Saturday, October 24, 2015

Buckhurst Hill

This is the 5th station on the Central Line when travelling westwards. A railway station opened here in 1856 followed by a rapid expansion in the population. By 1871 six hundred new houses had been built using land from the Epping Forest. This practice of building on Forest land was stopped by The Epping Forest Act 1878.

The station was transferred to the London Underground during the 1935-40 when the line was electrified and became part of the Central line, although due to WW2 this didn't happen until  November 1948.
The station continues to change as on the day I visited it was the last day that you could buy a ticket from a staffed ticket office, from now on it will have to be done by card. It wasn't made clear though if a member of staff would be on hand if there was a problem with the barriers recognising your ticket!

This pub was built shortly after the railway arrived in Buckhurst Hill in 1856. Local records show that up to 20,000 visitors would arrive from London each Sunday to visit tea rooms and a local pleasure garden but I'm sure many would have called in here.
It is a very short walk from the station to the village High Street. This building is now called The Olde Bakehouse. No longer a bakery or shop of any description but a place of residence.

As you can see from the sign and date above the building, this is a Victorian village with names to match - Queen's Road, Alfred Road, Palmerston Road, Gladstone Road, Victoria Road and so on.
It was obvious from the type of shops on the street that this is an affluent area. I saw no charity shops or pound shops and only one betting shop. Instead there were numerous eating places and independent shops.

Restaurant ?-No, it's an award winning hair salon.

The tower of the old St James' church still remains and is attached to a block of flats.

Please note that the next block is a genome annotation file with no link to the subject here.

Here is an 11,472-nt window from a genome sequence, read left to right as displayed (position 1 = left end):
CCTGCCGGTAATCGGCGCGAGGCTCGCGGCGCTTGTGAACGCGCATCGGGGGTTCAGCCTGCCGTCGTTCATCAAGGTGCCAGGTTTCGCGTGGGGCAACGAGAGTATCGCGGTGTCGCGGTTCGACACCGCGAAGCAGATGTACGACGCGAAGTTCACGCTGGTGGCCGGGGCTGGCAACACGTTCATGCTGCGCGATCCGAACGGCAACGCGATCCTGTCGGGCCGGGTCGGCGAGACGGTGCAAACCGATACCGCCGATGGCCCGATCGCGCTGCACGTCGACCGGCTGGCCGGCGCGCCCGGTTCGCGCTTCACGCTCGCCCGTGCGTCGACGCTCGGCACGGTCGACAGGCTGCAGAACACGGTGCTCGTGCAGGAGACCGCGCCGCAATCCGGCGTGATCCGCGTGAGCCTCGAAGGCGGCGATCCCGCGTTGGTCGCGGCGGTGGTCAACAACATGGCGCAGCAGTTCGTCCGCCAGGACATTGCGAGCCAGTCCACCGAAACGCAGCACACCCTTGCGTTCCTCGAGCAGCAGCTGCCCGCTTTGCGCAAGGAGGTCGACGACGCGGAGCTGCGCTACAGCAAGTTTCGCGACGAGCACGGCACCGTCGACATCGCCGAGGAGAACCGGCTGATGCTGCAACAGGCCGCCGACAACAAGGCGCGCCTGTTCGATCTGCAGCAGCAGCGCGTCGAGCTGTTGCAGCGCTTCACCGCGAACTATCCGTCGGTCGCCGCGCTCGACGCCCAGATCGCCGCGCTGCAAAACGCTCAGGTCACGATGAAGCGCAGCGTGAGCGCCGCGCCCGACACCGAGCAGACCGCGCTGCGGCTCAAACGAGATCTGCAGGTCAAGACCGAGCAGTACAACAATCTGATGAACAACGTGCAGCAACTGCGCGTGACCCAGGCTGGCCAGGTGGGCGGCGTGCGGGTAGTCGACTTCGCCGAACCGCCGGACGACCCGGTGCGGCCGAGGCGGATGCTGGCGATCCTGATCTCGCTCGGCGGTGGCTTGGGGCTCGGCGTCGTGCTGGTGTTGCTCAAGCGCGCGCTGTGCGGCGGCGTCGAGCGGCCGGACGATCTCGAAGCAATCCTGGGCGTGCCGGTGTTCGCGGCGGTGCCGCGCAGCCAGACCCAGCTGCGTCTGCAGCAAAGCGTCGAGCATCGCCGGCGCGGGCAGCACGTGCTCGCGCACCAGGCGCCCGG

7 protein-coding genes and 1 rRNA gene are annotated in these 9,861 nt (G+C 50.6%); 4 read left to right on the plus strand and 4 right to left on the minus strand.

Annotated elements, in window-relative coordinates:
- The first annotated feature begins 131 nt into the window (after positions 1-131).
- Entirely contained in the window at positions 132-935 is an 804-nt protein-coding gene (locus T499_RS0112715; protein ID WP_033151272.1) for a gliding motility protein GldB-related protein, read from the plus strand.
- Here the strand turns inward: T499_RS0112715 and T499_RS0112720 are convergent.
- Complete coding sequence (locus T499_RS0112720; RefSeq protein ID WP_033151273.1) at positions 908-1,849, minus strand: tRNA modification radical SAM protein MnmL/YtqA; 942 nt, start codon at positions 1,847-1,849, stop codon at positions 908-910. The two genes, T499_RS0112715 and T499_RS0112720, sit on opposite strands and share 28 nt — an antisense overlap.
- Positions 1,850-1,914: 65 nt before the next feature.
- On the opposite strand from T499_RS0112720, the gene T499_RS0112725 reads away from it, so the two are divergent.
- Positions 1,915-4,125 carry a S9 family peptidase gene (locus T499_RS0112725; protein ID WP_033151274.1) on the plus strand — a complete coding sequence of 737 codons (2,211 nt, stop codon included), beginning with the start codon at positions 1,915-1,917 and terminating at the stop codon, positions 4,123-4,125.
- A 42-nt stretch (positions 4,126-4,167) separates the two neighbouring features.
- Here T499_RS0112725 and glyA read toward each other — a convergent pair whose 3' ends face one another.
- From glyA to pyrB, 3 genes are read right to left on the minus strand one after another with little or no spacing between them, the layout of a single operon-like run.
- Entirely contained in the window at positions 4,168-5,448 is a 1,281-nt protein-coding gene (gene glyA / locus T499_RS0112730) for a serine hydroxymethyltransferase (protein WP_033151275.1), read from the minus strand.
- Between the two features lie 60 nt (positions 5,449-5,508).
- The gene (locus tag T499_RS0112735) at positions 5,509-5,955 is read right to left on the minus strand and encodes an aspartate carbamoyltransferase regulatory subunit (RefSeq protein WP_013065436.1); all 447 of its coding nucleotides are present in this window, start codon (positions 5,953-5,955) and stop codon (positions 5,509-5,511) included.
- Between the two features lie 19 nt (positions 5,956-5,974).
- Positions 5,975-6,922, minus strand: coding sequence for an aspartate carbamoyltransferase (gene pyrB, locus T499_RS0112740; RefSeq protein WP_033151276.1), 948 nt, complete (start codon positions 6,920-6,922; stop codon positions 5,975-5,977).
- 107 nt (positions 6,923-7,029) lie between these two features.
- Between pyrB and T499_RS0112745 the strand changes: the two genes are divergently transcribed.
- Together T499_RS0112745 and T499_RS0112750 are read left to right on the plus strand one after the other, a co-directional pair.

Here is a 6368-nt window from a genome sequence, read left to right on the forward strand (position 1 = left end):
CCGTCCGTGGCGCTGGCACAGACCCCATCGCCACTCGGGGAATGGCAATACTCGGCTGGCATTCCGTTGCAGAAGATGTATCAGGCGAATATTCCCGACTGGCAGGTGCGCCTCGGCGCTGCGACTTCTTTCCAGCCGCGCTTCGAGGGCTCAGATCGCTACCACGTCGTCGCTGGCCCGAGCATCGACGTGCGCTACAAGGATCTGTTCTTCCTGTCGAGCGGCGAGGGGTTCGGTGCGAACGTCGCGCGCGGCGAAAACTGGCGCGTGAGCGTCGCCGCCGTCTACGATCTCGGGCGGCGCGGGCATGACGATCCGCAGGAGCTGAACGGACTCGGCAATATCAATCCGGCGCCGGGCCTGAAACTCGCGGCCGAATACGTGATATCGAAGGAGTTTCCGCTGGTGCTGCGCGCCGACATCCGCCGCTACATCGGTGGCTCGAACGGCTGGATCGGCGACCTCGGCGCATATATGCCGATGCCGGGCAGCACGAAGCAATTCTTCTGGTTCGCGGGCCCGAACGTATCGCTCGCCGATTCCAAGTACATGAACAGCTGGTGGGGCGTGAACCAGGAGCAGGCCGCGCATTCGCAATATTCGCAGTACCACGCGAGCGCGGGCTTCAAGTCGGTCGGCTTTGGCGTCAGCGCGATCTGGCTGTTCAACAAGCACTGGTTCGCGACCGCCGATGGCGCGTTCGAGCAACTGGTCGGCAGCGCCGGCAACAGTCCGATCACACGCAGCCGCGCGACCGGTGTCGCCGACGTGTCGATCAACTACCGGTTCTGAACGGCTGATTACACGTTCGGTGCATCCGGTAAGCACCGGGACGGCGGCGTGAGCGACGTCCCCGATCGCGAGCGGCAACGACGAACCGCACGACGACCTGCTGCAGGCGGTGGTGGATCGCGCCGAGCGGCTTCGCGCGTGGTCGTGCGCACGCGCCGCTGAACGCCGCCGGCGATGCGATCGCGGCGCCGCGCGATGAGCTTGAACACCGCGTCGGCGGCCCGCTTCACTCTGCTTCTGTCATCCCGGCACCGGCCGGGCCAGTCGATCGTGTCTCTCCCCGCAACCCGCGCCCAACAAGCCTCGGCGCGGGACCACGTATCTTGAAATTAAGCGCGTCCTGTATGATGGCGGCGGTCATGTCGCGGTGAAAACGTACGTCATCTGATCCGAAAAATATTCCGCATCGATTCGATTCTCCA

The remains of a grotesque on the wall of the tower.

Not far from the top of the High Street you are made aware of how close you are to Epping Forest.This is the oldest part of Buckhurst hill with The Green and St John's Pond

Surrounding the pond are these Victorian houses.

Across the road from the pond is St John's Church which you enter via the memorial gate. Built in 1837 as a chapel of Ease ( a church building that is not the parish church).

A selection of interesting gravestones found in the churchyard.

A little further along the High Road is this Pub which used to be known as 'The Bald Faced Stag' and was first recorded in 1725 but is likely to be much older than that. In 1752 it was here that John Swan and Elizabeth Jeffery were hanged for shooting Elizabeth Jeffery's uncle.

Walking back towards the station I saw many large houses.

Amongst the streets of large houses I stumbled across this terrace of small Victorian cottages.

 Just across the road is a large area used for allotments.The trees in the background are part of Epping Forest.

It is not a large village and is surrounded by forest and fields.

Returning to the station I walked through part of the Forest


  1. Looks like people like living there. Where did you have tea?

  2. Wow the forest and fields are beautiful and all made a lovely walk... Eerie history at the Pub ( sort of perfect for Halloween)...I thought I had commented on the forest in the previous post, anyway I meant to. Enjoyed that info very much as well.

  3. It sure does look an upmarket village. Very nice houses and shops. Lovely surrounds what more do you want.

  4. That's quite an old line ! and the village looks charming !

  5. A beautiful place (and I daresay expensive) to live! I knew someone who used to live there when I worked at Barkingside. Their car was rather nice! xx

  6. From your first phtos of the station, I was expecting a 1930s metropolitan style town. Interesting to see a victorian town. Shame about the ticket office.

  7. Nice that they kept the old church tower as part of the new flats, along with the old gargoyle to watch over things.

  8. An interesting trip, I really enjoyed looking through the town.


  9. We are learning so much through your travels., and seems you are too. I sure would like you to be my tour leader!


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